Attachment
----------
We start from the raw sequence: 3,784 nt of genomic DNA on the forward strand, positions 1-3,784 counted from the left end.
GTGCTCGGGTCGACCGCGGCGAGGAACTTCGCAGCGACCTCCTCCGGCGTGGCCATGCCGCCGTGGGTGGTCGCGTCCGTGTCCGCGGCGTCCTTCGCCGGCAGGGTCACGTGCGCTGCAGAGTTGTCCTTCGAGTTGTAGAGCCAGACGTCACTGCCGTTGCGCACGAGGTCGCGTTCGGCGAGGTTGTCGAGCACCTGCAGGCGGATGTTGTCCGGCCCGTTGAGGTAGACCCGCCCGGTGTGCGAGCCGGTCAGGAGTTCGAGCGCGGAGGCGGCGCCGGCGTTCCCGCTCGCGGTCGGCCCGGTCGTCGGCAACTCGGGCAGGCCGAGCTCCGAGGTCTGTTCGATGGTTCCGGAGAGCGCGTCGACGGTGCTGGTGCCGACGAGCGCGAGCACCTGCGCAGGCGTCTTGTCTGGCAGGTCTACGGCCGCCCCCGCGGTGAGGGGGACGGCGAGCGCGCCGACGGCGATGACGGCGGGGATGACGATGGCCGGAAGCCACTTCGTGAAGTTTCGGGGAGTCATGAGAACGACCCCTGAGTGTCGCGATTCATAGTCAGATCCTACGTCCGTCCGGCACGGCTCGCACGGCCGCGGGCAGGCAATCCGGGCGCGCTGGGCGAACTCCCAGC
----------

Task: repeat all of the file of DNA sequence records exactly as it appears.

We start from the raw sequence: 3,784 nt of genomic DNA on the forward strand, positions 1-3,784 counted from the left end.
GTGCTCGGGTCGACCGCGGCGAGGAACTTCGCAGCGACCTCCTCCGGCGTGGCCATGCCGCCGTGGGTGGTCGCGTCCGTGTCCGCGGCGTCCTTCGCCGGCAGGGTCACGTGCGCTGCAGAGTTGTCCTTCGAGTTGTAGAGCCAGACGTCACTGCCGTTGCGCACGAGGTCGCGTTCGGCGAGGTTGTCGAGCACCTGCAGGCGGATGTTGTCCGGCCCGTTGAGGTAGACCCGCCCGGTGTGCGAGCCGGTCAGGAGTTCGAGCGCGGAGGCGGCGCCGGCGTTCCCGCTCGCGGTCGGCCCGGTCGTCGGCAACTCGGGCAGGCCGAGCTCCGAGGTCTGTTCGATGGTTCCGGAGAGCGCGTCGACGGTGCTGGTGCCGACGAGCGCGAGCACCTGCGCAGGCGTCTTGTCTGGCAGGTCTACGGCCGCCCCCGCGGTGAGGGGGACGGCGAGCGCGCCGACGGCGATGACGGCGGGGATGACGATGGCCGGAAGCCACTTCGTGAAGTTTCGGGGAGTCATGAGAACGACCCCTGAGTGTCGCGATTCATAGTCAGATCCTACGTCCGTCCGGCACGGCTCGCACGGCCGCGGGCAGGCAATCCGGGCGCGCTGGGCGAACTCCCAGC